The statistical data of ground- truth and calculated values based on the 3D model for geometric traits of peanut plants at the flowering stage are shown in Table 4. As shown in Table 4, the maximum accuracy of the calculated value of the peanut plant’s height relative to the real value on the ground-truth is 100.00%, and the minimum is 95.59%. The maximum accuracy of the calculated value of the peanut plant’s width relative to the real value on the ground-truth is 98.84%, and the minimum is 88.45%. The maximum accuracy of the calculated value of the peanut plant’s length relative to the real value on the ground-truth is 99.69%, and the minimum is 71.89%. The maximum accuracy of the calculated value of the peanut plant’s space volume relative to the real value on the ground-truth is 99.62%, and the minimum is 73.97%.

The average accuracy of peanut plants’ height, width, length, and volume calculated through the 3D model from ground-truth is 97.37%, 95.33%, 90.69%, and 90.28% in all three growth stages, respectively. Figure 7 shows the correlation between the ground-truth measurements and the 3D model calculations for each peanut plant during the whole course of the experiment. It can be seen from Fig. 7, that there is an obvious positive correlation between the manual measured values and model calculated values, and the Goodness of Fit R^{2} for plants’ height, width, length, and volume is 0.9956, 0.9654, 0.8670, and 0.9815, respectively.

Table 5 shows the average accuracy of each evaluation parameter value calculated by the 3D reconstruction model at various growth stages of peanut plants. As shown in Table 5, the average of calculated values of all evaluation parameters is gradually increasing with the growth of peanut plants, and the total average value of the three stages exceeds 90%. The \(Acc\), synthetic accuracy, exceeds 92% in all growth stages.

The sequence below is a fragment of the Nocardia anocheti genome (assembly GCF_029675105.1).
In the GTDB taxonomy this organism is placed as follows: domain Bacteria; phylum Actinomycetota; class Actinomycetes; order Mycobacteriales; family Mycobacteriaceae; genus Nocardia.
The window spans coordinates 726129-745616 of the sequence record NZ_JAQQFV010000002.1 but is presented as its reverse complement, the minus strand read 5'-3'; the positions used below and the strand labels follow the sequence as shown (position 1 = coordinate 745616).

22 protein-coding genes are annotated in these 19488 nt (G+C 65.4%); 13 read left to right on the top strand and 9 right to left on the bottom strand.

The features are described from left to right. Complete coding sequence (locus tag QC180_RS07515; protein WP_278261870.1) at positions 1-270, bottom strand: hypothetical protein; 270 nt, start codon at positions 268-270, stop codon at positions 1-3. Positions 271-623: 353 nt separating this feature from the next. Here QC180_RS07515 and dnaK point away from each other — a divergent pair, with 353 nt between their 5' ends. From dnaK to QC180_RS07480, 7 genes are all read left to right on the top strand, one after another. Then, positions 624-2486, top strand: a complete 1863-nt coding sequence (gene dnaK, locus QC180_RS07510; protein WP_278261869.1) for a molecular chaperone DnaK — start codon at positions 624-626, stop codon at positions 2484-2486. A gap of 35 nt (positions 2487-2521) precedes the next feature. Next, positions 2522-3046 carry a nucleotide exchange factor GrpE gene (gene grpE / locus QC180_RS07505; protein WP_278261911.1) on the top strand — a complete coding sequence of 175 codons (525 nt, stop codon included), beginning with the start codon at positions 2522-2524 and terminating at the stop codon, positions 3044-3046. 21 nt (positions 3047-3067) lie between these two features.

## Discussion

In this section, some interference factors in 3D modeling are analyzed, the influence of parameters setting on statistical filtering results are discussed, and the PSC 3D modeling method proposed in this paper is compared with the ICP-based modeling method in terms of modeling speed.

### Analysis of factors affecting the accuracy of 3D model reconstruction

The depth camera has great application potential for 3D plant reconstruction and the acquisition of phenotypic data. Its advantages include simultaneous acquisition of color and depth information, high accuracy, and low cost of operation [21, 40]. Calibrating the depth camera imaging system and obtaining its precise parameters helps improve the accuracy of the 3D reconstruction model. The acquisition of rotation and translation matrix is the key to generating a complete 3D model of the peanut plant, which reflects the corresponding relationship between the point cloud and the actual spatial location of the target. The depth camera data can be converted to the color camera coordinate system using a rotation and translation matrix. Therefore, in a 3D model reconstruction system with a fixed structure, the calibration of the position of the sensor itself and between the sensors is the premise of building an accurate 3D model.

The accuracy of the data in the depth image obtained by Kinect v2 is inconsistent. The error in the center position of the depth image is the smallest, which increases with the distance from the center. The maximum error occurs at the edge of the depth image [63]. This feature leads to the decline of modeling accuracy at the border when reconstructing the 3D model based on the point cloud obtained by Kinect v2, as shown in Fig. 8. As shown in Fig. 8, the 3D model is reconstructed from the point cloud data obtained by Kinect v2 placed on its left and right sides. From the front, the point cloud is absent in the middle part of the flower pot 3D model. There are two possible explanations for this occurrence. First, the middle section represents the edge of the point cloud data acquired by Kinect v2 on the left and right. The inherent characteristics of Kinect v2 lead to the decline of the measurement accuracy of the edge part and the quality of the point cloud of the edge part. The second reason is that a portion of the edge discrete point cloud data is eliminated as noise during the two filtering processes. Although the peanut plant is irregular and the point cloud loss is less than that of the flower pot, the reconstruction accuracy of the 3D model in the length direction is still lower than that of other evaluation parameters, as shown in Table 5.